Somewhere it’s written down as an actual genuine rule, that when you’re at your most busy, the exhaustion that runs with it only hits when you stop long enough to notice. My January has been dominated by two big work moments, one in the middle and one at the end of last week, and the sudden realisation that I was done, or rather that I had just a smidgen of breathing space before the next urgent deadline hit me with all the force of a month’s worth of late nights and my poor little brain had to be coaxed into action with the promise of our team goodie shelf (and the very welcome and now traditional Toblerone from my boss on his return from the Alps). I was so glad to see Friday, and even gladder to see 5pm on Friday and the train home.
I know when I was the full time at home parent, the weekend felt like the chance to do something or go on an adventure as a complete family, and it’s a mindset that I think I’ve carried across into going back to work. Add in the omnipresent lurk of maternal guilt and I have a default setting that weekends should be for adventures and for making enough memories with the children that they never look back on their childhood and think I was missing. It’s also a lot of fun, as our trip to the Chinese New Year festivities last Sunday proved, but sometimes you just need to have a really lazy day.
Well sort of a really lazy day. The viewings continue so we were up bright and early yesterday to get the house back to showing standard and then headed out for breakfast to wait for everyone to finish traipsing through, but once we got home, we were home. And part of me thought that on such a beautiful sunny day we really ought to go and do something, and the really tired part of me looked at the comfy sofa and the window open to let the sunshine, and knew that the furthest we were going was the garden.
And so we settled into one of the sort of ordinary days that I seem to have so rarely now; sat around the dinner table while the girls did some colouring, Pip drew expansive blue swirls, and I picked up his Christmas jumper (sadly neglected since the big day) in between fielding illustration requests, because why shouldn’t you have a hockey player, Pip watching hockey, a helicopter and a rainbow all in the same picture. With John home for a little longer thanks to a change in hockey plans, he joined the art club and it felt very peaceful, even in the noise of a family of five.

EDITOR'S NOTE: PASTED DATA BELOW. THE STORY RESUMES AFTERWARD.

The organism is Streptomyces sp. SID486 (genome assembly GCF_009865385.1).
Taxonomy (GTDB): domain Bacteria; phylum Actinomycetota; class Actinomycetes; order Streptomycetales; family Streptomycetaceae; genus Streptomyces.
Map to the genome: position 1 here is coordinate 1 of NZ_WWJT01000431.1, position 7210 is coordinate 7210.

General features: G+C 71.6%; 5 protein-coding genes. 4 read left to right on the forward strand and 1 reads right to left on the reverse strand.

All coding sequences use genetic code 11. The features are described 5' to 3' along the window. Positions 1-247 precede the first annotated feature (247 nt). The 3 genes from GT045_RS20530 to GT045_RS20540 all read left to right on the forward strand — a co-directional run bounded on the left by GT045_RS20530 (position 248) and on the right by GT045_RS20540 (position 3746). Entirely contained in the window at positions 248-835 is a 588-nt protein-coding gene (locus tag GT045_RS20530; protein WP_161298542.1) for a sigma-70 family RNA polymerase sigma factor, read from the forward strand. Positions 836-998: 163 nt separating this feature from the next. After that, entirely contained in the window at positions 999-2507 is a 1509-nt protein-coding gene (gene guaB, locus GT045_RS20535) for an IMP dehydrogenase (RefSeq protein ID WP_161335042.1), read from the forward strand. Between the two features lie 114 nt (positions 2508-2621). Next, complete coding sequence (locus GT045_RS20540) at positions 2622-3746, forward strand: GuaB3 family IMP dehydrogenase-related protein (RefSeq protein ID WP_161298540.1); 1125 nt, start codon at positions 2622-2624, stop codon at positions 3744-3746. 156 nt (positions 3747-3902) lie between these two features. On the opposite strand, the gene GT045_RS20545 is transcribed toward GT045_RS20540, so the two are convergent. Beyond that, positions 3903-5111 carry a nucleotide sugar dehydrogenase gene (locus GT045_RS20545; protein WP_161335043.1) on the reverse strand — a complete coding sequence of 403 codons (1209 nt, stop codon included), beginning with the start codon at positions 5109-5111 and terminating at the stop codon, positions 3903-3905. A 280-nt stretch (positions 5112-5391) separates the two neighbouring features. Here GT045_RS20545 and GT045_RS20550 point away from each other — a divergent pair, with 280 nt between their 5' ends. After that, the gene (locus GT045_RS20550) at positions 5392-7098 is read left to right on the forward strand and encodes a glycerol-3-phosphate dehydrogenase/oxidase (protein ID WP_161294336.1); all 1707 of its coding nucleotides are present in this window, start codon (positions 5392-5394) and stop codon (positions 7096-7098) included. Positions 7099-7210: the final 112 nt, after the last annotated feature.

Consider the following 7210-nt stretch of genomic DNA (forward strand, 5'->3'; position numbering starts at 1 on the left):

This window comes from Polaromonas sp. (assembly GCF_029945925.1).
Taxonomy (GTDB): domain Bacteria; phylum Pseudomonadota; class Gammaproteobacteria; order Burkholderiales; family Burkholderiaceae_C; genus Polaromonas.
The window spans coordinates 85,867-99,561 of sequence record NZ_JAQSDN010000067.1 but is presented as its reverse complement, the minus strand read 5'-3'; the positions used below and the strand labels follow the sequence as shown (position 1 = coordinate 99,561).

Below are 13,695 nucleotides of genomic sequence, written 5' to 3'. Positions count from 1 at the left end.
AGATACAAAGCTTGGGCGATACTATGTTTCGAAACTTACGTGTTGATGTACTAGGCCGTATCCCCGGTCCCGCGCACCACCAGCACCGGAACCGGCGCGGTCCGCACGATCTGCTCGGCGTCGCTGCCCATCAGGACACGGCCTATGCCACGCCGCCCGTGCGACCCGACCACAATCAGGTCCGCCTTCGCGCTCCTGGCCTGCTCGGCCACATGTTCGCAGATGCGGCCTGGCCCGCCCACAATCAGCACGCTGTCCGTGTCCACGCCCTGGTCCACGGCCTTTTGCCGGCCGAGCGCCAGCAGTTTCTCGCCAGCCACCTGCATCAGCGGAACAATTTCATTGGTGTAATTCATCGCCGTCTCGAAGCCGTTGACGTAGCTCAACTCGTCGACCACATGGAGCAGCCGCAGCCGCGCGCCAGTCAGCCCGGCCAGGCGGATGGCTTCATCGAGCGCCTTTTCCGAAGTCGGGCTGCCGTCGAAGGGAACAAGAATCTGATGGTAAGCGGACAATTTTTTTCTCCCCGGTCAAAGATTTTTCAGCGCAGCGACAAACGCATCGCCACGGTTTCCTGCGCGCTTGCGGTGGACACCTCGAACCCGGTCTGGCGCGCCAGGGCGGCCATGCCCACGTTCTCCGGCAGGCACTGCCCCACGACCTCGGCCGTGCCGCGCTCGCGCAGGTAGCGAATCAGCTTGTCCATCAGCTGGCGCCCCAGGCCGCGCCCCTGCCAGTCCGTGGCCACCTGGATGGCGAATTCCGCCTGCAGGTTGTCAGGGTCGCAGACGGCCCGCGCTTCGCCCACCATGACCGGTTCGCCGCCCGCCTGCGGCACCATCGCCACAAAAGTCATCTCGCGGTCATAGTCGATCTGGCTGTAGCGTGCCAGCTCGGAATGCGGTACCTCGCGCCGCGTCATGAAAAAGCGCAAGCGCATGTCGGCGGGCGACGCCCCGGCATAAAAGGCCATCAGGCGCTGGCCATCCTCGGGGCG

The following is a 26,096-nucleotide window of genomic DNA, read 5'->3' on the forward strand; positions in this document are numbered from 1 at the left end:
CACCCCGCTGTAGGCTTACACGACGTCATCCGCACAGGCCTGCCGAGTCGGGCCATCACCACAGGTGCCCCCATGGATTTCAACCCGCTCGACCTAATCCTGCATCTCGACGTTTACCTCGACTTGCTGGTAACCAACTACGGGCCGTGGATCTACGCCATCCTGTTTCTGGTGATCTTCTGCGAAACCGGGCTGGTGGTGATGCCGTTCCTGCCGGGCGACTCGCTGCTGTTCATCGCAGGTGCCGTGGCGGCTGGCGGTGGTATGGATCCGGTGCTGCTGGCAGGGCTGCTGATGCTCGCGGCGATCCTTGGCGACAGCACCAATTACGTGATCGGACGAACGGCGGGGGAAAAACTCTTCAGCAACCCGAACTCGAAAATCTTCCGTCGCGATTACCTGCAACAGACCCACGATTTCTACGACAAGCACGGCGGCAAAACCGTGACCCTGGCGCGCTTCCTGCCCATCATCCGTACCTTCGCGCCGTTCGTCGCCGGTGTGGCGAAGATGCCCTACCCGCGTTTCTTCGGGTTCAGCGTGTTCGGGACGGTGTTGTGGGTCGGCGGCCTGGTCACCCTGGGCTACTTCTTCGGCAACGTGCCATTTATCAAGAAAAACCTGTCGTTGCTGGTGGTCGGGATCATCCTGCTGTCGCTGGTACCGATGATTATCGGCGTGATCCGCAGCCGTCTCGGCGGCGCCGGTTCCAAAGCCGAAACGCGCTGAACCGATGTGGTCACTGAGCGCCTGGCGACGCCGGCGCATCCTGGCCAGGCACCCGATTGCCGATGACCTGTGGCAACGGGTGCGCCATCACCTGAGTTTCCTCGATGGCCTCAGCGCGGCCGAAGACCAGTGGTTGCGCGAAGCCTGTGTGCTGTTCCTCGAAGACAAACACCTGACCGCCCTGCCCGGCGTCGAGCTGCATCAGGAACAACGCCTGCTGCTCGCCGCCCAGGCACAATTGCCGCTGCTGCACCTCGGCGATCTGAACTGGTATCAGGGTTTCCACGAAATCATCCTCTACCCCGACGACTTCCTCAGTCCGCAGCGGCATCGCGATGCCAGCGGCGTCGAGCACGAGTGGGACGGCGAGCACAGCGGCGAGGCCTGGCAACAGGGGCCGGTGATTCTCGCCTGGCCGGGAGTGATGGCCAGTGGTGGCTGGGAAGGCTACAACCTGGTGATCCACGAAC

For lunch we gave the kids a carpet picnic, a favourite treat of theirs, and when we’d rescued cheese wrappers from the floor, they brought down their duvets and pillows and quilts and we set up the play frame to make a snuggly den.
But whatever game they were playing didn’t quite stack up to just cuddling up; I sat on the sofa with my knitting and one by one they came to join us; Kitty and Elma down the other end giggling and wiggling my toes, and Pip snuggled up by my side. We didn’t read stories or even sing, I just listened to them chatter away and caught up on snippets of all the vitally important things about school; Elma’s next playdate, how many teeth each of Kitty’s friends have lost, and where she sat to eat her carrots last week.
When I was all grown up and heading back to see my Mum she used to keep patting me, just to check I was real, and really there, and at the time I thought it was sweet and a little bit funny, but now I totally get where she was coming from. As the full time working parent in this family my arms are empty more often than they are full, even in the weeks where I wake up to find Pip on one side, Kitty on the other and Elma sleeping across my feet, and though all three kids are little cuddle bugs, I can’t spend all my home time clutching them to me to try to compensate. To spend hours just curled up together with no pressure to be anywhere or doing anything was one of those days that feel like Saturdays should; the days that drop into the “you’re doing OK” side of the scales.
As I’m writing this I feel bonelessly relaxed; definitely a feeling to hang onto as we head into another week.